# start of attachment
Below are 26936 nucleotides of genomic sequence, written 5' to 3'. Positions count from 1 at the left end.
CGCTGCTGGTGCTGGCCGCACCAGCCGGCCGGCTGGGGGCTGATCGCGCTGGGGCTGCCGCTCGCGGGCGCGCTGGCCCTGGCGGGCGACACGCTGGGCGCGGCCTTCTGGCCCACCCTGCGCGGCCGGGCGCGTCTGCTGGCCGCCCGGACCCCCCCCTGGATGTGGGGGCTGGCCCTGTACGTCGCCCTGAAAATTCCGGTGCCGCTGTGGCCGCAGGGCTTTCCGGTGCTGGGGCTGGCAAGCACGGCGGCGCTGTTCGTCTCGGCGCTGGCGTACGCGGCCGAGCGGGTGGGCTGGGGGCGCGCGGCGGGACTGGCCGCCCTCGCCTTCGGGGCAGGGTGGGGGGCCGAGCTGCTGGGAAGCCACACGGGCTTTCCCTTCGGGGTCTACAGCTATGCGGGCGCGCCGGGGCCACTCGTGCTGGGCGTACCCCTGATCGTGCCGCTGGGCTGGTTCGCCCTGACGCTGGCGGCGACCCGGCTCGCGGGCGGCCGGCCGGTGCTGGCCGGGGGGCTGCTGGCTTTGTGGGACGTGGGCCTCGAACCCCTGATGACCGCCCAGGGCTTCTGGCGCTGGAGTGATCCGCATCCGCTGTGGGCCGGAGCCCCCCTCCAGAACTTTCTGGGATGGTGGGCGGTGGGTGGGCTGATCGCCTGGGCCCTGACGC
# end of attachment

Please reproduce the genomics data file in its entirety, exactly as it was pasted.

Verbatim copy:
Below are 26936 nucleotides of genomic sequence, written 5' to 3'. Positions count from 1 at the left end.
CGCTGCTGGTGCTGGCCGCACCAGCCGGCCGGCTGGGGGCTGATCGCGCTGGGGCTGCCGCTCGCGGGCGCGCTGGCCCTGGCGGGCGACACGCTGGGCGCGGCCTTCTGGCCCACCCTGCGCGGCCGGGCGCGTCTGCTGGCCGCCCGGACCCCCCCCTGGATGTGGGGGCTGGCCCTGTACGTCGCCCTGAAAATTCCGGTGCCGCTGTGGCCGCAGGGCTTTCCGGTGCTGGGGCTGGCAAGCACGGCGGCGCTGTTCGTCTCGGCGCTGGCGTACGCGGCCGAGCGGGTGGGCTGGGGGCGCGCGGCGGGACTGGCCGCCCTCGCCTTCGGGGCAGGGTGGGGGGCCGAGCTGCTGGGAAGCCACACGGGCTTTCCCTTCGGGGTCTACAGCTATGCGGGCGCGCCGGGGCCACTCGTGCTGGGCGTACCCCTGATCGTGCCGCTGGGCTGGTTCGCCCTGACGCTGGCGGCGACCCGGCTCGCGGGCGGCCGGCCGGTGCTGGCCGGGGGGCTGCTGGCTTTGTGGGACGTGGGCCTCGAACCCCTGATGACCGCCCAGGGCTTCTGGCGCTGGAGTGATCCGCATCCGCTGTGGGCCGGAGCCCCCCTCCAGAACTTTCTGGGATGGTGGGCGGTGGGTGGGCTGATCGCCTGGGCCCTGACGC